American returns Mexico Pre-Hispanic pieces

The collection falls under cultures from the Mexican Gulf
Photo: Courtesy of INAH
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An American citizen decided to return to Mexico a collection of Pre-Hispanic pieces, dated from 400 BC to AD 1400, that falls under Olmec, Remojadas, Totonac, and Huastec civilizations which developed in the current state of Veracruz.

In a gesture of “good will, but above all, of consciousness,” the resident of Florida returned the pieces, collected by her father between the 60's and 70's when he lived in Veracruz because of work.

The Mexican National Institute of Anthropology and History (INAH) stated that the pieces traveled to Mexico in a diplomatic suitcase and were delivered to the INAH on May 10. Of the 20 pieces, 18 were identified as Pre-Hispanic, one of recent making and one without cultural value.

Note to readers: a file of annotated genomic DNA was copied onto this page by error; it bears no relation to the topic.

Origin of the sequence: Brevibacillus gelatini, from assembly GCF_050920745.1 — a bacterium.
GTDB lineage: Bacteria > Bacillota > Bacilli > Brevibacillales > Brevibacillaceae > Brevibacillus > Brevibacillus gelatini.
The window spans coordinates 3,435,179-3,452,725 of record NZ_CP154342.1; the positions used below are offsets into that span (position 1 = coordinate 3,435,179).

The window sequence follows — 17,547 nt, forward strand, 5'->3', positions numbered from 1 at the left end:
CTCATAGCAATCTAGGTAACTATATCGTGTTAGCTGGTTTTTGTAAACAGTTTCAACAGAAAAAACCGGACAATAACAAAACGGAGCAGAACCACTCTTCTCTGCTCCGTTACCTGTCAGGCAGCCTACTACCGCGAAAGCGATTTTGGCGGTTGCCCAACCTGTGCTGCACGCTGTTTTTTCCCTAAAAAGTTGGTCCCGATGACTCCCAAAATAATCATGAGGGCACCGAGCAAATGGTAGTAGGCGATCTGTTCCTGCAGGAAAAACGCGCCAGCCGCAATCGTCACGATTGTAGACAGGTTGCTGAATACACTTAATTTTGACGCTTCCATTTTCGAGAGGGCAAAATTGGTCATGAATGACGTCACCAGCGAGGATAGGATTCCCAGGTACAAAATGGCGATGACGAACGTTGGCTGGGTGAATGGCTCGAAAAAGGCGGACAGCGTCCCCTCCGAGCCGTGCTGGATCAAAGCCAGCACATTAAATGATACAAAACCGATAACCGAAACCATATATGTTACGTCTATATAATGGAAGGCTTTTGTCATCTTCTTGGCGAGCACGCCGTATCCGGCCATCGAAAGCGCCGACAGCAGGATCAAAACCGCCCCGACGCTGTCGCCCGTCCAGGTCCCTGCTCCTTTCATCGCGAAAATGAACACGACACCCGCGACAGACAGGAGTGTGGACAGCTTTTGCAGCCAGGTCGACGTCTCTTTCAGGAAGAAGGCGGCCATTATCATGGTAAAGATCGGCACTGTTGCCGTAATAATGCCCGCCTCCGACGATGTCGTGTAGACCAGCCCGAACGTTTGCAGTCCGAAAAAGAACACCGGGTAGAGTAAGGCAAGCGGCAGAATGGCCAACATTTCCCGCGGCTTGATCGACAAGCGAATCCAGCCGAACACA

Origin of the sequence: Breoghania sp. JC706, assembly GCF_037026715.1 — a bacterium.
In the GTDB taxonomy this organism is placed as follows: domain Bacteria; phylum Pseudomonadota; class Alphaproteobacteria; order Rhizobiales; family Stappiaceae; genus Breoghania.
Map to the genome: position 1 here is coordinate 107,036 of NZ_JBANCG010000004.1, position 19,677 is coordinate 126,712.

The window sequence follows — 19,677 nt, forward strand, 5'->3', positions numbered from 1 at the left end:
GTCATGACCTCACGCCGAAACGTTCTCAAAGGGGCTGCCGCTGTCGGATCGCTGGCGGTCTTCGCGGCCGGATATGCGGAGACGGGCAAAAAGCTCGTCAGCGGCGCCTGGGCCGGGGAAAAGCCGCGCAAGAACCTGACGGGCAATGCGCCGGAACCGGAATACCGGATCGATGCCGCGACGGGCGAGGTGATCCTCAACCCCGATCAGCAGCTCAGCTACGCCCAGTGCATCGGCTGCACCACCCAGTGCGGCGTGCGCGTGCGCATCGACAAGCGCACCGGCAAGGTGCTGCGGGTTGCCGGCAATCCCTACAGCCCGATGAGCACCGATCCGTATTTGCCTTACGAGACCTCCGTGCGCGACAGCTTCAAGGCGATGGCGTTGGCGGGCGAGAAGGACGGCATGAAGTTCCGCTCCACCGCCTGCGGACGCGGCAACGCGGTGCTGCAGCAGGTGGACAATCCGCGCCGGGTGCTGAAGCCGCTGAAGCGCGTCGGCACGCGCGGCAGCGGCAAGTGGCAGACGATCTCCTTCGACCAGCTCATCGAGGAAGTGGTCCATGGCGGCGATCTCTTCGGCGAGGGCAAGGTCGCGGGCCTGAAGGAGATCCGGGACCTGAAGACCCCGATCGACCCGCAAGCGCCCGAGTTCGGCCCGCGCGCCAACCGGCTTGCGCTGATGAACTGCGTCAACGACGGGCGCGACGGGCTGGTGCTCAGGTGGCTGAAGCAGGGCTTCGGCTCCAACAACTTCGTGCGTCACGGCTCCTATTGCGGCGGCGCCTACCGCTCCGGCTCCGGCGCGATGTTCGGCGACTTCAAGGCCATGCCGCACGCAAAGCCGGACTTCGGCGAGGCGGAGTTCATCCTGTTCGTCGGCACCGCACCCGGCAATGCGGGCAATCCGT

The 18 archeological pieces “exemplify the spatial and temporal diversity of the cultures in the Mexican Gulf.” The collection ranges from small heads in Olmec style, the most ancient civilization (400 BC – AD 200) which originated in the center-south region of Veracruz; to “big-nosed gods” statuettes made by Totonac groups dated AD 600 – 900; along with the representation of a monkey from the Huastec culture, which developed at a later date (AD 1200 – 1400) in the north of Veracruz.

The pieces will be integrated into the Exclusive System of Public Registry of Monuments and Archaeological and Historical Areas and, after that, some of them could be displayed in a museum, informed the report.


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